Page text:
Canadian manufacturing reached its highest capacity utilization rate in the second quarter since 2019. IMAGE courtesy Stellantix
The capacity utilization rate in the manufacturing sector rose 1.4 percentage points year-over-year to 78.5% in the second quarter, according to Statistics Canada records.
This is the highest capacity utilization rate in the manufacturing sector since the second quarter of 2019. Year over year, capacity utilization increased in 13 of the 21 major manufacturing industry groups, representing approximately 60% of gross domestic product in the manufacturing sector.
Transportation equipment manufacturing experienced its third consecutive quarterly gain in its capacity utilization rate, rising to 73.1% in the second quarter. The rate remained lower than that recorded in the fourth quarter of 2019 (83.0%). Despite a resumption in activity since the COVID-19 pandemic, motor vehicle manufacturing continued to face a shortage of semiconductor chips and retooling at some assembly plants.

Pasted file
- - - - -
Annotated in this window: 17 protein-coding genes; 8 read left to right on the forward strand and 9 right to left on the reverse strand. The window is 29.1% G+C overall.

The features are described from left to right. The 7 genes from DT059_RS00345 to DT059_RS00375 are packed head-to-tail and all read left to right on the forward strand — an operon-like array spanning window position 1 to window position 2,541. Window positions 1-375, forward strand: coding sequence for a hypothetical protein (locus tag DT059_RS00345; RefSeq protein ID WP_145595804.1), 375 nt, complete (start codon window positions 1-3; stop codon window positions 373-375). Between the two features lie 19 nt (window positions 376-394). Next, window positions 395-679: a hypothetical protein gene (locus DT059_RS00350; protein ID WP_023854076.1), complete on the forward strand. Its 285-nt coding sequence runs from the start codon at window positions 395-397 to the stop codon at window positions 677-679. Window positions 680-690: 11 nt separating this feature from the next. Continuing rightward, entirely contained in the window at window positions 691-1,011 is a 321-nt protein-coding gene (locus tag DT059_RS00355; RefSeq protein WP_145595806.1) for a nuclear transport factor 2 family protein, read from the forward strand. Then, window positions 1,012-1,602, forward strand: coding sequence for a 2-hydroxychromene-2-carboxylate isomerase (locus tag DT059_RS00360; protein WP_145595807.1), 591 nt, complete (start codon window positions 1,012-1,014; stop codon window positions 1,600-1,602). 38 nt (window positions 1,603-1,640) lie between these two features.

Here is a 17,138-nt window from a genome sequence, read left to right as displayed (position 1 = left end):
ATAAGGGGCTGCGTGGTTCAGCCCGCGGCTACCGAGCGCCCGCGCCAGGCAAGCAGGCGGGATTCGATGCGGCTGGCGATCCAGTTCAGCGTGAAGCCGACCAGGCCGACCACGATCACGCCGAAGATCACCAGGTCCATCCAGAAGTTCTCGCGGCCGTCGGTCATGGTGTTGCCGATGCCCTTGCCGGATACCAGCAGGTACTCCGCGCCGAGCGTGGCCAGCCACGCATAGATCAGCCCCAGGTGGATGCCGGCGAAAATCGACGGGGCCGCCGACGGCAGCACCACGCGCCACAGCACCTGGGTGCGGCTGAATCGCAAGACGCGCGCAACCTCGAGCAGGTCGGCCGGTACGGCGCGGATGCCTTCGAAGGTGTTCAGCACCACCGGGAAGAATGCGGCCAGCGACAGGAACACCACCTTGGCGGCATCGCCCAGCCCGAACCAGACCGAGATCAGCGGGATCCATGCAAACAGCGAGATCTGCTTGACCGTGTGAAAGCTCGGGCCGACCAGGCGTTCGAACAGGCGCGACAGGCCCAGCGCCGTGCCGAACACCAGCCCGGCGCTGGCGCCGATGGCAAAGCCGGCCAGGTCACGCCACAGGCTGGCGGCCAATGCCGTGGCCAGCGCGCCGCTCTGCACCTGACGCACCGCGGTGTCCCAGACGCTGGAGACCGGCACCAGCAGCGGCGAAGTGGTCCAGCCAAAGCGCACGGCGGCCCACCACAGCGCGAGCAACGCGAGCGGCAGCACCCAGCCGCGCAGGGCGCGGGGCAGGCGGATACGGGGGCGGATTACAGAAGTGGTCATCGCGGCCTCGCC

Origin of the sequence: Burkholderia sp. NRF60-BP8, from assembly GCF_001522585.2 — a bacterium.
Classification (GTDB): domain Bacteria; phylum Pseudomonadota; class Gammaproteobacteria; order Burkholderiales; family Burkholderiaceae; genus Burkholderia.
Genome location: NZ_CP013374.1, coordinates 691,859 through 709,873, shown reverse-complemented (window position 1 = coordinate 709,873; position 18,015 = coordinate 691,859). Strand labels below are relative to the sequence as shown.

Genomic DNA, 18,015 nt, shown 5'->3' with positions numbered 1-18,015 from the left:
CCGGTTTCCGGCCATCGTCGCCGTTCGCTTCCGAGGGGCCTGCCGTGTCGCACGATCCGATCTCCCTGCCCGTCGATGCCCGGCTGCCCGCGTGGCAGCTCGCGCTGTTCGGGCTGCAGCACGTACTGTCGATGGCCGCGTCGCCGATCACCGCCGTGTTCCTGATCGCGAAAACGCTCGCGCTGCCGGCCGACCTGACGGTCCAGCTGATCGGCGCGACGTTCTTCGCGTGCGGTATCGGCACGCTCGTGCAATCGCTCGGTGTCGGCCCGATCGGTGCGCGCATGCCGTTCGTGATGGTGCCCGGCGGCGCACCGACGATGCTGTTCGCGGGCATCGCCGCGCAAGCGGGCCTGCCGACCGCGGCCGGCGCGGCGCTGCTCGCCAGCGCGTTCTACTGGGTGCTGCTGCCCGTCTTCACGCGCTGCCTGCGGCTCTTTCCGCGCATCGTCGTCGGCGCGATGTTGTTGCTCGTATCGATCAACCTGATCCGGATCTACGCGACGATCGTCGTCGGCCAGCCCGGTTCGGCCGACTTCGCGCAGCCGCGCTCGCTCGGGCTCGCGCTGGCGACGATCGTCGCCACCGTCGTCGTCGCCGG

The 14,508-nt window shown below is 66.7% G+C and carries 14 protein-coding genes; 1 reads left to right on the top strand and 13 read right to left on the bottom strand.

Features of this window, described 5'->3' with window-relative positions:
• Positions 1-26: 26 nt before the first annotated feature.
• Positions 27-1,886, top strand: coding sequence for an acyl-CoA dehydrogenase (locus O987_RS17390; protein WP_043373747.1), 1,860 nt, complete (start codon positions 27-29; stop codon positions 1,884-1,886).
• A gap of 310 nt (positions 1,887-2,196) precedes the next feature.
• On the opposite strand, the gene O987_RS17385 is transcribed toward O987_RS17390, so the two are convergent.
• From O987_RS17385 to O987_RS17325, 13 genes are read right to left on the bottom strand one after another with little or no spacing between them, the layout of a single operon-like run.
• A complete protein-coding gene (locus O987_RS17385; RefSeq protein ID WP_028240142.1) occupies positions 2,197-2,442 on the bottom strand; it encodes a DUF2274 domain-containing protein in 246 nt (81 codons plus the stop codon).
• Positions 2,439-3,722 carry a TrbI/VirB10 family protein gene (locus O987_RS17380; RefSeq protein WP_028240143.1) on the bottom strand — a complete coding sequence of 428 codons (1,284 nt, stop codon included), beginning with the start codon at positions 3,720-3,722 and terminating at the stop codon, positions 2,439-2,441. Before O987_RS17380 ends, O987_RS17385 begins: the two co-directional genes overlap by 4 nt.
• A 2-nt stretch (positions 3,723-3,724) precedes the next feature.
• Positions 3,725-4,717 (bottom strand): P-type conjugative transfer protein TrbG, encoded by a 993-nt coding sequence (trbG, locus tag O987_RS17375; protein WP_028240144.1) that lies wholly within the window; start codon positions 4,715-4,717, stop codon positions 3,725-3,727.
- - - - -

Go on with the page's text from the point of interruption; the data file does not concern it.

Machinery manufacturing recorded a year-over-year increase in its capacity utilization rate of 2.7 percentage points to 79.1% in the second quarter. Higher levels of activity were observed in agricultural, construction and mining machinery manufacturing (+7.1%) and in industrial machinery manufacturing (+4.3%). This capacity utilization rate increase in machinery manufacturing coincided with a significant improvement of growing conditions for agricultural products in the Prairies compared with 2021.
In the second quarter, the capacity utilization rate among petroleum and coal product manufacturers was 84.7%, up 3.1 percentage points year over year. Despite the gradual easing of the health measures related to the pandemic, concerns about the global economic slowdown led to a decrease in energy demand. A decline in activity level was observed in petroleum refineries (-3.5%), whose capacity utilization rate was lower than in the previous quarter (90.1%).
Offsetting the overall increase in the manufacturing sector, wood product manufacturers recorded a year-over-year decline of 2.1 percentage points to 84.0% in the second quarter. The decline in residential construction and the weak construction activity in the United States contributed to lower demand for Canadian wood products.